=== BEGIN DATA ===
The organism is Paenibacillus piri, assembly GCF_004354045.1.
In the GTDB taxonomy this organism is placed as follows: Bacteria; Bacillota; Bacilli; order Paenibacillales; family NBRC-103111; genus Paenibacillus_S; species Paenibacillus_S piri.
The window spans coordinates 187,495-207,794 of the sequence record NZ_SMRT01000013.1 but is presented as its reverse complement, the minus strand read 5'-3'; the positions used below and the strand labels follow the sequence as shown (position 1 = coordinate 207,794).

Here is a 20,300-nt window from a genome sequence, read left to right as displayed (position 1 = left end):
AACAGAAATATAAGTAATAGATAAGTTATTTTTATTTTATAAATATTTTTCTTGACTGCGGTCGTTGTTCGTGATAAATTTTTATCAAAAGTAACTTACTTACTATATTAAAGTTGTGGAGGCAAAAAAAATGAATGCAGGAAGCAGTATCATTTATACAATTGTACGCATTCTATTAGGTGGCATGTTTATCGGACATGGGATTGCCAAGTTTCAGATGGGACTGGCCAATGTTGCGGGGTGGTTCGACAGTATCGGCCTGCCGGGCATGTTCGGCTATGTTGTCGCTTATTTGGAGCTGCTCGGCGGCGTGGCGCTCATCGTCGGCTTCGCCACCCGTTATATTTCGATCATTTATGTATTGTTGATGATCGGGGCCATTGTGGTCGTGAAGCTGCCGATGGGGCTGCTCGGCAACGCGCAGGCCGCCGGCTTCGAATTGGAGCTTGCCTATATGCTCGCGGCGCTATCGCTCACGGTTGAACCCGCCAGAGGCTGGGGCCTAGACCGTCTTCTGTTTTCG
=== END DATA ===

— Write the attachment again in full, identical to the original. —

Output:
The organism is Paenibacillus piri, assembly GCF_004354045.1.
In the GTDB taxonomy this organism is placed as follows: Bacteria; Bacillota; Bacilli; order Paenibacillales; family NBRC-103111; genus Paenibacillus_S; species Paenibacillus_S piri.
The window spans coordinates 187,495-207,794 of the sequence record NZ_SMRT01000013.1 but is presented as its reverse complement, the minus strand read 5'-3'; the positions used below and the strand labels follow the sequence as shown (position 1 = coordinate 207,794).

Here is a 20,300-nt window from a genome sequence, read left to right as displayed (position 1 = left end):
AACAGAAATATAAGTAATAGATAAGTTATTTTTATTTTATAAATATTTTTCTTGACTGCGGTCGTTGTTCGTGATAAATTTTTATCAAAAGTAACTTACTTACTATATTAAAGTTGTGGAGGCAAAAAAAATGAATGCAGGAAGCAGTATCATTTATACAATTGTACGCATTCTATTAGGTGGCATGTTTATCGGACATGGGATTGCCAAGTTTCAGATGGGACTGGCCAATGTTGCGGGGTGGTTCGACAGTATCGGCCTGCCGGGCATGTTCGGCTATGTTGTCGCTTATTTGGAGCTGCTCGGCGGCGTGGCGCTCATCGTCGGCTTCGCCACCCGTTATATTTCGATCATTTATGTATTGTTGATGATCGGGGCCATTGTGGTCGTGAAGCTGCCGATGGGGCTGCTCGGCAACGCGCAGGCCGCCGGCTTCGAATTGGAGCTTGCCTATATGCTCGCGGCGCTATCGCTCACGGTTGAACCCGCCAGAGGCTGGGGCCTAGACCGTCTTCTGTTTTCG